But in laymens’ terms, it can also be viewed as transubstantiation – which is a fancy way of saying that you’re using one word to mean another. For example, when someone says your hip flexors are tight it basically means your glutes and core are weak…

Another way to look at your core is if you chop your arms, legs and head off. What’s left would be your core. Your glutes keep your pelvis in a neutral position, which positively influences the lumbar spine.

Now, you can keep the gym membership you currently have and do the exercises I am about to share with you. Just make sure that you have enough space to do them.

Below, are 6 exercises that will tone, lift, and sculpt your backside. In addition to getting stronger glutes, you’ll also find your metabolism increasing. This will help tremendously with weight loss and weight maintenance.

So, do these 6 exercises with the repetitions and sets I recommend, and you’ll be well on your way to the booty of your dreams. I hope you enjoy these!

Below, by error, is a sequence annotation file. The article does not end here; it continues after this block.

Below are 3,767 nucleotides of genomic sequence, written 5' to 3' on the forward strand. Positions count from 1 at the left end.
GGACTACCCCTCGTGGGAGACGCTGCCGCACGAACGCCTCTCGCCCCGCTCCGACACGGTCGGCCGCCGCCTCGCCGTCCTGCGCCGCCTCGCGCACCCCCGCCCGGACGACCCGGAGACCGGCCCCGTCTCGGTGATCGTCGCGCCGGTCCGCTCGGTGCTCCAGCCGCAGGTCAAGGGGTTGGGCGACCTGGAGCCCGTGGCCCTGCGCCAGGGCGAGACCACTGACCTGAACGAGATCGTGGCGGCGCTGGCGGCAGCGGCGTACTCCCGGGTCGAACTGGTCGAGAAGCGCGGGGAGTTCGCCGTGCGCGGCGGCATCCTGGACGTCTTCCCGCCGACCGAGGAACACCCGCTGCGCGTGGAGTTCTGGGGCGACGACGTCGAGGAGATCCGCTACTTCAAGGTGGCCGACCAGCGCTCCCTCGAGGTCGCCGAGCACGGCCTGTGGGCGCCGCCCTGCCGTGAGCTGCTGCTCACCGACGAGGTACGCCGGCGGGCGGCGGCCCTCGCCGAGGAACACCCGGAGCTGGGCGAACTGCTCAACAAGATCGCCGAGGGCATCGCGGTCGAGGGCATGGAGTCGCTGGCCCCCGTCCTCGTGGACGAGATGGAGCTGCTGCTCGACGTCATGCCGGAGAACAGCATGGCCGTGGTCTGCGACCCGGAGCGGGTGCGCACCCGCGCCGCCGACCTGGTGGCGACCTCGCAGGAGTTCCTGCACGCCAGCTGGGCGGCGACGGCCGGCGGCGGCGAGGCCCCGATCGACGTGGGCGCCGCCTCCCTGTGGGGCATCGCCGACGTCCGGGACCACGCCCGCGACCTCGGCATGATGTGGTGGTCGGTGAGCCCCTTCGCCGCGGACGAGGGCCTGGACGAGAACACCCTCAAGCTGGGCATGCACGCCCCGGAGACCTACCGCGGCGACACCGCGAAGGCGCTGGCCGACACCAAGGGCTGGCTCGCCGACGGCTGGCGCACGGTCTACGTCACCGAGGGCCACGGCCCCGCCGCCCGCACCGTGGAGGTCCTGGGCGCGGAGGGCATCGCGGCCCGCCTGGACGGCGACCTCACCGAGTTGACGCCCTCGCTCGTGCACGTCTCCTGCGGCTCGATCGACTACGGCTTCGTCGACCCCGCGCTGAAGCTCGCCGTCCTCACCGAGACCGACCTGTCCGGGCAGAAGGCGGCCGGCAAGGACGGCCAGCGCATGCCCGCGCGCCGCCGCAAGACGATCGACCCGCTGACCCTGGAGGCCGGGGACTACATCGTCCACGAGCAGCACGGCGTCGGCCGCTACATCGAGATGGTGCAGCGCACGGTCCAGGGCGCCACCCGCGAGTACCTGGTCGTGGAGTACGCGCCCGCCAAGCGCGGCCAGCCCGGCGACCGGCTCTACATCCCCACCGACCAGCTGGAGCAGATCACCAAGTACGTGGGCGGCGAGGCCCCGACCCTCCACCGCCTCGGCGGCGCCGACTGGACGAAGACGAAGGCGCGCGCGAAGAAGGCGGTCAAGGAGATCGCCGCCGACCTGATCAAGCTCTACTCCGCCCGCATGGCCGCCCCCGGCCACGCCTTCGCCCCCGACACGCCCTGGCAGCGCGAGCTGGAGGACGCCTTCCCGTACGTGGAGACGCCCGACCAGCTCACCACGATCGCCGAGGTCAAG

Butt Exercise #1: Glute Bridges

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Step 1: You want to lie on your back with your feet flat and your knees bent at a 90 degree angle.

Step 2: Begin to lift your hips off the ground. Make sure you actively contract your butt muscles as you do so.

Step 3: Pause at the top of the movement before slowly lowering yourself back down to the ground.

Things to know: Many clients that I’ve trained will sometimes feel tightness in their lower back when they do this exercise. This means one of two things.

Either you’re not doing it correctly, or you haven’t exercised in a very long time, and there’s normal fatigue happening in other muscles that you also have to use to lift your hips off the floor.